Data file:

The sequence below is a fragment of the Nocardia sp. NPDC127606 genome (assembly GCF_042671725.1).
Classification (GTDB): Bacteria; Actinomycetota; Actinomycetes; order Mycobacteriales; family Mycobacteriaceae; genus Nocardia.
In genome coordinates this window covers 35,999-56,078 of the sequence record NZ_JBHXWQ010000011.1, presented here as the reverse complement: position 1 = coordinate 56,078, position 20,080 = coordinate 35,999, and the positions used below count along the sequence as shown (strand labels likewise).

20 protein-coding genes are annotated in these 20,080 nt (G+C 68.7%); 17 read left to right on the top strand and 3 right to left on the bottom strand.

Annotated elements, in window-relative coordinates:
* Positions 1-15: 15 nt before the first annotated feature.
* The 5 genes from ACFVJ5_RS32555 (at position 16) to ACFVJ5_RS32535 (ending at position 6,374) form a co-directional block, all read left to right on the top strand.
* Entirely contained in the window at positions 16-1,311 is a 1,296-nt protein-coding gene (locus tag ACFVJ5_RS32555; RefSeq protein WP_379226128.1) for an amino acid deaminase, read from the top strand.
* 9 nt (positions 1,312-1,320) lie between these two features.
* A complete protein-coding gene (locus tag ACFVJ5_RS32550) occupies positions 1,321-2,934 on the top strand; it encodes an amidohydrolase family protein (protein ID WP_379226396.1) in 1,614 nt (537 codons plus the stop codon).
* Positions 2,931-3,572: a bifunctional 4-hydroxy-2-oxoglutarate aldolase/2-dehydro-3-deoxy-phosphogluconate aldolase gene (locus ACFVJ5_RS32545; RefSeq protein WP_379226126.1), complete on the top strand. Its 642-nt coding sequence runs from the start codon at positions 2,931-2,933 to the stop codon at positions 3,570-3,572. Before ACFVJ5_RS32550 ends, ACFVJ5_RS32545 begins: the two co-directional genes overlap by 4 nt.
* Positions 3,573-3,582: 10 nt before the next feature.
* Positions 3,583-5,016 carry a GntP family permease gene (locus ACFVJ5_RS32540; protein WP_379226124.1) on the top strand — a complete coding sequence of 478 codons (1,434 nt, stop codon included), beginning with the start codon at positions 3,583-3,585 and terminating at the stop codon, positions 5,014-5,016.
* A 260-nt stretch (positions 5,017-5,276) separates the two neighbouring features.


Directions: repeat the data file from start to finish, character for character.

The sequence below is a fragment of the Nocardia sp. NPDC127606 genome (assembly GCF_042671725.1).
Classification (GTDB): Bacteria; Actinomycetota; Actinomycetes; order Mycobacteriales; family Mycobacteriaceae; genus Nocardia.
In genome coordinates this window covers 35,999-56,078 of the sequence record NZ_JBHXWQ010000011.1, presented here as the reverse complement: position 1 = coordinate 56,078, position 20,080 = coordinate 35,999, and the positions used below count along the sequence as shown (strand labels likewise).

20 protein-coding genes are annotated in these 20,080 nt (G+C 68.7%); 17 read left to right on the top strand and 3 right to left on the bottom strand.

Annotated elements, in window-relative coordinates:
* Positions 1-15: 15 nt before the first annotated feature.
* The 5 genes from ACFVJ5_RS32555 (at position 16) to ACFVJ5_RS32535 (ending at position 6,374) form a co-directional block, all read left to right on the top strand.
* Entirely contained in the window at positions 16-1,311 is a 1,296-nt protein-coding gene (locus tag ACFVJ5_RS32555; RefSeq protein WP_379226128.1) for an amino acid deaminase, read from the top strand.
* 9 nt (positions 1,312-1,320) lie between these two features.
* A complete protein-coding gene (locus tag ACFVJ5_RS32550) occupies positions 1,321-2,934 on the top strand; it encodes an amidohydrolase family protein (protein ID WP_379226396.1) in 1,614 nt (537 codons plus the stop codon).
* Positions 2,931-3,572: a bifunctional 4-hydroxy-2-oxoglutarate aldolase/2-dehydro-3-deoxy-phosphogluconate aldolase gene (locus ACFVJ5_RS32545; RefSeq protein WP_379226126.1), complete on the top strand. Its 642-nt coding sequence runs from the start codon at positions 2,931-2,933 to the stop codon at positions 3,570-3,572. Before ACFVJ5_RS32550 ends, ACFVJ5_RS32545 begins: the two co-directional genes overlap by 4 nt.
* Positions 3,573-3,582: 10 nt before the next feature.
* Positions 3,583-5,016 carry a GntP family permease gene (locus ACFVJ5_RS32540; protein WP_379226124.1) on the top strand — a complete coding sequence of 478 codons (1,434 nt, stop codon included), beginning with the start codon at positions 3,583-3,585 and terminating at the stop codon, positions 5,014-5,016.
* A 260-nt stretch (positions 5,017-5,276) separates the two neighbouring features.